‘Truly yours, your biggest fan’: Nicki Minaj, Her Barbz, & Stan Culture

Although not having a following doesn’t equate to making unworthy art, the entertainment world is only a shell of itself without its consumers, and a lot of these “fan armies” are taking away from one of the most critical aspects of this world by attacking those with opposing opinions on their favorite celebs. If a respectfully executed criticism is received by Nicki Minaj and her fans, what happens to those who are not as eloquent when it comes to their opinions or those who are downright anti-Nicki?

With the promiscuity of Lil’ Kim and eccentricity of Lady Gaga, the brusqueness of Remy Ma and a silver tongue much like that of fellow rapper Cardi B, Nicki presents a larger-than-life persona to her audiences to accompany a discography that is equally as colorful. The Barbz, her army of “stans,” or devoted superfans, are known for their swift and spiteful responses to non-supporters, musical rivals such as the ones mentioned, or even critical fans dishing out the tough love they believe the artist may want or need — at the command of the rapper herself.

Using the word “stan” to encompass any type of enthusiastic fan of a celebrity, we throw it around very loosely these days. The Beyhive, Rihanna’s Navy, the Barbz — are all names of some of the strongest groups of stans — or fans — the social media community has encountered. The latter of that list has been involved in a lot of back-and-forth online banter as of late for various reasons, but one encounter stood out starting at the end of June and running into the beginning of July.

A writer (and a self-proclaimed Nicki Minaj fan) from Toronto, Wanna Thompson, made a tweet critiquing the rapper’s subject matter and made mere suggestions on what she would want to see from her in the future: a new, more mature direction musically. Constructive critiques are what we expect to see when we open up the Twitter app, especially from bloggers in the culture and entertainment worlds. But after giving her critique, the Barbz came out of the woodwork in large numbers. In addition to the curses and threats coming from the fan end, Wanna received a less-than-kind message from Nicki herself.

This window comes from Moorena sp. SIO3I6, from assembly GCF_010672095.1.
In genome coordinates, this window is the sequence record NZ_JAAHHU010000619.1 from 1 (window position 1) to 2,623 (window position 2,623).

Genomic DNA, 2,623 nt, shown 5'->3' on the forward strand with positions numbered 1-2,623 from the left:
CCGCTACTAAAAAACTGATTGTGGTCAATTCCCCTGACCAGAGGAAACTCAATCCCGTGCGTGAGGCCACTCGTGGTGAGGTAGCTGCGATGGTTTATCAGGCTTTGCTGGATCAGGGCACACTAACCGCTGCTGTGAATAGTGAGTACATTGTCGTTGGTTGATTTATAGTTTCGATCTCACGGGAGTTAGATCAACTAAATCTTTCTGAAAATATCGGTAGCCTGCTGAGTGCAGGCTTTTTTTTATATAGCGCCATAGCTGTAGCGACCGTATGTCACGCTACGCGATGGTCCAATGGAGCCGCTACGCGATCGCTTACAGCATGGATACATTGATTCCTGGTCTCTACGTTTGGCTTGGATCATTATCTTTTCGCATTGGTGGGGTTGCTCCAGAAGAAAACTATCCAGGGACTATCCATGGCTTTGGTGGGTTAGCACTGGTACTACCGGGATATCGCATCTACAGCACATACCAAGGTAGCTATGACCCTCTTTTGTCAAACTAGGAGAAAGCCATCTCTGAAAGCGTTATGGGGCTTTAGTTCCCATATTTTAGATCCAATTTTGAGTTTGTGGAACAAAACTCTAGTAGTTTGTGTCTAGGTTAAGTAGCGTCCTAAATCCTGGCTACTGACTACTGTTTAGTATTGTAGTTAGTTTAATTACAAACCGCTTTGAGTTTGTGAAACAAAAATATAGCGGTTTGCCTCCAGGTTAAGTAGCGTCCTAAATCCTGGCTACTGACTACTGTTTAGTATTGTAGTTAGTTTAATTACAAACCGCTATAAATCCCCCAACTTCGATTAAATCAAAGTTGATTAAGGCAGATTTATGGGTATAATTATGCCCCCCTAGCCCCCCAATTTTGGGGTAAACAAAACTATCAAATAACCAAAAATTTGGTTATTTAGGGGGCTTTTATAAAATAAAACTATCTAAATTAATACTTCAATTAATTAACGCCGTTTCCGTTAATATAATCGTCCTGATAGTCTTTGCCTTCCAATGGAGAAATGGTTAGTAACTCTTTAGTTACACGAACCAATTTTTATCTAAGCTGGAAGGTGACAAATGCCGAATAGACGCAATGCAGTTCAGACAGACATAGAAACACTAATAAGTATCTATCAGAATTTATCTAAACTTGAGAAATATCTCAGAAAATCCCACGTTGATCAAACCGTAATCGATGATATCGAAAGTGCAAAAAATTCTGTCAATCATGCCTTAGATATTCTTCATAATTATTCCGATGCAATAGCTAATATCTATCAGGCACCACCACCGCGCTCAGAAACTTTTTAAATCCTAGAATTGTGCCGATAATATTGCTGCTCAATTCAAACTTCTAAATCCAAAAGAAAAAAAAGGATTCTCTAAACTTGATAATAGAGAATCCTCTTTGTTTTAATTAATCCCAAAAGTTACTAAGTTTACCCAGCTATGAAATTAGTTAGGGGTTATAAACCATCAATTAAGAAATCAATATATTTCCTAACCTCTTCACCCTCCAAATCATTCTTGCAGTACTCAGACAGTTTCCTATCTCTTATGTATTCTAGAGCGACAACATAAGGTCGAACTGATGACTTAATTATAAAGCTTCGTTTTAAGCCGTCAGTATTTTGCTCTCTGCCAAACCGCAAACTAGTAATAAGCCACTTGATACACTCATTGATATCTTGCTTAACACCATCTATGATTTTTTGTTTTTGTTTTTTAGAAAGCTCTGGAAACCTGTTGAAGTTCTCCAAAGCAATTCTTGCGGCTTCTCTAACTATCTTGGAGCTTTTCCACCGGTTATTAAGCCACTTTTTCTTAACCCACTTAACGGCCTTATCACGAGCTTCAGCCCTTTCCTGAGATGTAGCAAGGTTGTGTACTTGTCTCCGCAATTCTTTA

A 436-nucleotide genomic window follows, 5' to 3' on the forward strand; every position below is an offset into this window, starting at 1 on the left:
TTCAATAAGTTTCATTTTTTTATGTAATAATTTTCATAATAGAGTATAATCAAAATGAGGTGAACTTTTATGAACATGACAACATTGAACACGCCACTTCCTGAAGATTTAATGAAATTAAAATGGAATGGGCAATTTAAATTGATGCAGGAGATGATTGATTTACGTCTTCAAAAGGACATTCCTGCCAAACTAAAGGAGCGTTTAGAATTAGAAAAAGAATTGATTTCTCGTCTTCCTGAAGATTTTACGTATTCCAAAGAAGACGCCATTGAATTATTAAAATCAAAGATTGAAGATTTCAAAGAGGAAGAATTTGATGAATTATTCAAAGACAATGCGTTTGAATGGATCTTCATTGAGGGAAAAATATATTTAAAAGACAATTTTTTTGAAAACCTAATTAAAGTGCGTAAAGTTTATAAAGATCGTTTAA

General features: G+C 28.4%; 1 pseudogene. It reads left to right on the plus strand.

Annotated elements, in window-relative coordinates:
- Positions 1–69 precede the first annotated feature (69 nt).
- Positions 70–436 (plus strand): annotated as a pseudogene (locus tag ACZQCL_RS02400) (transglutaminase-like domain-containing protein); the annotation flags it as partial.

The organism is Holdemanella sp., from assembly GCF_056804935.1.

Nicki’s reaction to Wanna’s innocent tweet was a public show of her insecurities getting the best of her. As an entertainer, you put out work with the understanding that some will love it, some will hate it, and people all across the spectrum will make their opinions known. Taking the time to send a lengthy, uncivil message to an avid listener making a mere suggestion makes it clear to everyone that Nicki herself feels that something is missing from her craft. She wasn’t only trying to convince Wanna that she’s ‘rich, famous, intelligent, and pretty,’ she was trying to convince herself. Even in the wickedest of situations, there’s always a “why?” involved. What is the cause behind the overcompensation that Nicki has been displaying since her debut?